Journal of Proteome Research
Chronic obstructive pulmonary disease (COPD), characterized by chronic airflow limitation, is a serious and growing public health concern. The major environmental risk factor for COPD is tobacco smoking, but the biological mechanisms underlying COPD are not well understood. In this study, we used proton nuclear magnetic resonance (1H-NMR) spectroscopy to identify and quantify metabolites associated with lung function in COPD. Plasma and urine were collected from 197 adults with COPD and from 195 adults without COPD. Samples were assayed using a 600 MHz NMR spectrometer, and the resulting spectra were analyzed against quantitative spirometric measures of lung function. After correcting for false discoveries and adjusting for covariates (sex, age, smoking) several spectral regions in urine were found to be significantly associated with baseline lung function. These regions correspond to the metabolites trigonelline, hippurate and formate. Concentrations of each metabolite, standardized to urinary creatinine, were associated with baseline lung function (minimum p-value = 0.0002 for trigonelline). No significant associations were found with plasma metabolites. Two of the three urinary metabolites positively associated with baseline lung function, i.e. hippurate and formate, are often related to gut microflora. This suggests that the microbiome composition is variable between individuals with different lung function. Alternatively, the nature and origins of all three associated metabolites may reflect lifestyle differences affecting overall health. Our results will require replication and validation, but demonstrate the utility of NMR metabolomics as a screening tool for identifying novel biomarkers of lung disease or disease risk.
"c-Myc activates multiple metabolic networks to generate substrates for cell-cycle entry. ."
Cell proliferation requires the coordinated activity of cytosolic and mitochondrial metabolic pathways to provide ATP and building blocks for DNA, RNA, and protein synthesis. Many metabolic pathway genes are targets of the c-myc oncogene and cell cycle regulator. However, the contribution of c-Myc to the activation of cytosolic and mitochondrial metabolic networks during cell cycle entry is unknown. Here, we report the metabolic fates of [U-13C] glucose in serum-stimulated myc-/- and myc+/+ fibroblasts by 13C isotopomer NMR analysis. We demonstrate that endogenous c-myc increased 13C-labeling of ribose sugars, purines, and amino acids, indicating partitioning of glucose carbons into C1/folate and pentose phosphate pathways, and increased tricarboxylic acid cycle turnover at the expense of anaplerotic flux. Myc expression also increased global O-linked GlcNAc protein modification, and inhibition of hexosamine biosynthesis selectively reduced growth of Myc-expressing cells, suggesting its importance in Myc-induced proliferation. These data reveal a central organizing role for the Myc oncogene in the metabolism of cycling cells. The pervasive deregulation of this oncogene in human cancers may be explained by its role in directing metabolic networks required for cell proliferation.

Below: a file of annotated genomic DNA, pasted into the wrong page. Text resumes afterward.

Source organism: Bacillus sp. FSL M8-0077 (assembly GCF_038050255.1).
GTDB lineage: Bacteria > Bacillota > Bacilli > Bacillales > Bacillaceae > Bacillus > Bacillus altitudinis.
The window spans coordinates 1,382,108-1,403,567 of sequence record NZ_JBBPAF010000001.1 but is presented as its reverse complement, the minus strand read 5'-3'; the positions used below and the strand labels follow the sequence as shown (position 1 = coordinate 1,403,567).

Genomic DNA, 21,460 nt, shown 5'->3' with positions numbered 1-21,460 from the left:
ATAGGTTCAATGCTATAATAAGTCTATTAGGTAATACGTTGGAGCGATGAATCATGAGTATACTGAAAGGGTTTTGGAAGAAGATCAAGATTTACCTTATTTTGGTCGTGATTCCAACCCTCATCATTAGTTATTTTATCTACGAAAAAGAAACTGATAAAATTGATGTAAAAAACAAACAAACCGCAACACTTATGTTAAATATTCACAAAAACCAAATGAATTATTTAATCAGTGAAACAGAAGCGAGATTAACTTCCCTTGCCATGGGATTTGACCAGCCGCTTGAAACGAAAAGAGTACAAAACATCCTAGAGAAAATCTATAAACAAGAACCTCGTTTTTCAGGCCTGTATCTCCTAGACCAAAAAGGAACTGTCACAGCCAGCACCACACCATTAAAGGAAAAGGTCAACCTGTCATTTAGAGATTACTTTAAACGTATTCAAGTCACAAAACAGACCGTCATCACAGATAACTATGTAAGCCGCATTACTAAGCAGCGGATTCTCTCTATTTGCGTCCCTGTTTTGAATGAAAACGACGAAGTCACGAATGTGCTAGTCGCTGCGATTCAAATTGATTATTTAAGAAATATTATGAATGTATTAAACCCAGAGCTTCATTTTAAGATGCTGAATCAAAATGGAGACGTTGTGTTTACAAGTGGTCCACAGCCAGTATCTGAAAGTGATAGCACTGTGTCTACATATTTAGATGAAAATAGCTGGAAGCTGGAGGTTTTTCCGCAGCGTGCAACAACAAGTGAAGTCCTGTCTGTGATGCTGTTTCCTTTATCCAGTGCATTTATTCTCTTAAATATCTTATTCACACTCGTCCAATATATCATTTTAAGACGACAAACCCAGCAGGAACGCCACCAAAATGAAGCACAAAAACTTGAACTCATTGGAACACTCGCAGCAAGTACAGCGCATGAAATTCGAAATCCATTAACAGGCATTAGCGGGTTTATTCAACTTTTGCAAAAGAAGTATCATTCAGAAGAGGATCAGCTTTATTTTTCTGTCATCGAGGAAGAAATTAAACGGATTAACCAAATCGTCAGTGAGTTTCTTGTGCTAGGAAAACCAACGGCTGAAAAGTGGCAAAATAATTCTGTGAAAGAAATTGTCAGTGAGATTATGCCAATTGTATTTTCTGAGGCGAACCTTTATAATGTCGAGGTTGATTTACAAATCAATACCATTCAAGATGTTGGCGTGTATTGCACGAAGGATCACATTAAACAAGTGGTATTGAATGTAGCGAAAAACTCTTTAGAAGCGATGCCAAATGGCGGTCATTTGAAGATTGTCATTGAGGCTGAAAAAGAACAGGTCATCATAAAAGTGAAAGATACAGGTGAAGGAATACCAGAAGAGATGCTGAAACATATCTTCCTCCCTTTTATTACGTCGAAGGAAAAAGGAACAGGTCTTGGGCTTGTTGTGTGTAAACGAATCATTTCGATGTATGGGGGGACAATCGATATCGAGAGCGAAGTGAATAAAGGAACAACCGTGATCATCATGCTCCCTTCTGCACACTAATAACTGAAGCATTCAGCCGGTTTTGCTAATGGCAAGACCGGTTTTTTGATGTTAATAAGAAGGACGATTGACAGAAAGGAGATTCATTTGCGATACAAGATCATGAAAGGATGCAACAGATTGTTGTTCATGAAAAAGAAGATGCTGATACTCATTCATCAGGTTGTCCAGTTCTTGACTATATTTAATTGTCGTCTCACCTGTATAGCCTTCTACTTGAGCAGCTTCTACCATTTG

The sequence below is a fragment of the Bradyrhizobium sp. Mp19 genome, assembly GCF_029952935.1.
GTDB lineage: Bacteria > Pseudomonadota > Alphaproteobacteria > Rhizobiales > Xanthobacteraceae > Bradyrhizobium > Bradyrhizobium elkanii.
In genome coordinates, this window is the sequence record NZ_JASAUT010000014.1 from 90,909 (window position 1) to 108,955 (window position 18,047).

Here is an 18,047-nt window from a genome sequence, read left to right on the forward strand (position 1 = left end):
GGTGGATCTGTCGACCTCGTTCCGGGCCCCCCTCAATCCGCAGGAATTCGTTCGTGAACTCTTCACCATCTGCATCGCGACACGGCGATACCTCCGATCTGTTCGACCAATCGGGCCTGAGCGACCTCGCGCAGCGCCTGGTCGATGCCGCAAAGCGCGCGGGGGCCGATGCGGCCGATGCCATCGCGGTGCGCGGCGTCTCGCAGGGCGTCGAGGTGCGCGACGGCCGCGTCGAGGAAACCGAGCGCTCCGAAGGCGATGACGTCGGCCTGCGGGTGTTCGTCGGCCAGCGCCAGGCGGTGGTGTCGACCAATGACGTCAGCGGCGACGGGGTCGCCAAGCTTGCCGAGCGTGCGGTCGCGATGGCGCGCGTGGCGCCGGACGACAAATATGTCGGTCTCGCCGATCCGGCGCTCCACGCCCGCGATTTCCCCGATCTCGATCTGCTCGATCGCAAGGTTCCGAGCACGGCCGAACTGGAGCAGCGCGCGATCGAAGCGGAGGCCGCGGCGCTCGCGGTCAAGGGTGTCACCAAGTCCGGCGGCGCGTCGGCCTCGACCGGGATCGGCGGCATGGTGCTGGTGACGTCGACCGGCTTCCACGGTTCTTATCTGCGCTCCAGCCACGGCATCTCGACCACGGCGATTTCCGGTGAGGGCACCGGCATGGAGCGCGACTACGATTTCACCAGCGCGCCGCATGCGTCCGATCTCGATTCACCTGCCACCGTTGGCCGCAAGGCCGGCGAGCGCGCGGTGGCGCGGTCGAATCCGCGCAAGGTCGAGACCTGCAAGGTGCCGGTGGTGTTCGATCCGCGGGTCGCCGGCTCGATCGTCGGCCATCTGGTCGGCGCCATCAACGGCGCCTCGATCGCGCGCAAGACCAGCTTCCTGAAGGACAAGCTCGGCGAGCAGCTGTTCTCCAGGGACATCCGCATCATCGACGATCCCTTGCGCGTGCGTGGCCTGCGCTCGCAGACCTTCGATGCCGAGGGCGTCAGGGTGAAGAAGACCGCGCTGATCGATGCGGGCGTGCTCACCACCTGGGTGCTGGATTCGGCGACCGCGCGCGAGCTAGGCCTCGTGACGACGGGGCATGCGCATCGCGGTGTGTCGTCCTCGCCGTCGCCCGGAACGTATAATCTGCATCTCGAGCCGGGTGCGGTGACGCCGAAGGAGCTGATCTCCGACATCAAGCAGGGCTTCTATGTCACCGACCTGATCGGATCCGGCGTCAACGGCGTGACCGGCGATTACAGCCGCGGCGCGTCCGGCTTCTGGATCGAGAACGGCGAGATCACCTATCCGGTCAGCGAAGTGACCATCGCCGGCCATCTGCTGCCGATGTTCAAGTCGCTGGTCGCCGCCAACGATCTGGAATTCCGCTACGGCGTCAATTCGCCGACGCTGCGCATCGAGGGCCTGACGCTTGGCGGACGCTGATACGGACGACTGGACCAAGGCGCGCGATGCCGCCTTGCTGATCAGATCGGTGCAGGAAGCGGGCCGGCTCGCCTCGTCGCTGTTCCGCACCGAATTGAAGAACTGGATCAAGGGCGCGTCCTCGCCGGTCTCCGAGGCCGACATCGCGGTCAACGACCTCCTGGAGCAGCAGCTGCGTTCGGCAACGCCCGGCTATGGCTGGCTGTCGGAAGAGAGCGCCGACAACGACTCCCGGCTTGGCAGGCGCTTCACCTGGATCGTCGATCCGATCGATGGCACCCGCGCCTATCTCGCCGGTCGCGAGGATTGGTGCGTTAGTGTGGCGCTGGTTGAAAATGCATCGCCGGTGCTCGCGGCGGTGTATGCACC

"Solution characterization of the extracellular region of CD147 and its interaction with its enzyme ligand cyclophilin-A."
Journal of Molecular Biology
The CD147 receptor plays an integral role in numerous diseases by stimulating the expression of several protein families and serving as the receptor for extracellular cyclophilins, however, neither CD147 nor its interactions with its cyclophilin ligands have been well characterized in solution. CD147 is a unique protein in that it can function both at the cell membrane and after being released from cells where it continues to retain activity. Thus, the CD147 receptor functions through at least two mechanisms that include both cyclophilin-independent and cyclophilin-dependent modes of action. In regard to CD147 cyclophilin-independent activity, CD147 homophilic interactions are thought to underlie its activity. In regard to CD147 cyclophilin-dependent activity, cyclophilin/CD147 interactions may represent a novel means of signaling since cyclophilins are also peptidyl-prolyl isomerases.
"Superior Cardiac Function Via Anaplerotic Pyruvate in the Immature
Swine Heart After Cardiopulmonary Bypass and Reperfusion."
American Journal of Physiology. Heart and Circulatory Physiology
Pyruvate produces inotropic responses in the adult reperfused heart. Pyruvate oxidation and anaplerotic entry into the citric acid cycle (CAC) via carboxylation are linked to stimulation of contractile function. The goals of this study were to determine if these metabolic pathways operate and are maintained in the developing myocardium after reperfusion. Immature male swine (age 10-18 days) were subjected to cardiopulmonary bypass (CPB). Intracoronary infusion of -13C-pyruvate (to achieve a final concentration of 8 mM) was given for 35 minutes starting either during weaning (Group I), after discontinuation (Group II) or without (Control) CPB. Hemodynamic data was collected. 13C NMR spectroscopy was used to determine the fraction of pyruvate entering the CAC via pyruvate carboxylation (PC) to total CAC entry (PC plus decarboxlyation via pyruvate dehydrogenase). Liquid chromatography-mass spectrometry was used to determine total glutamate enrichment.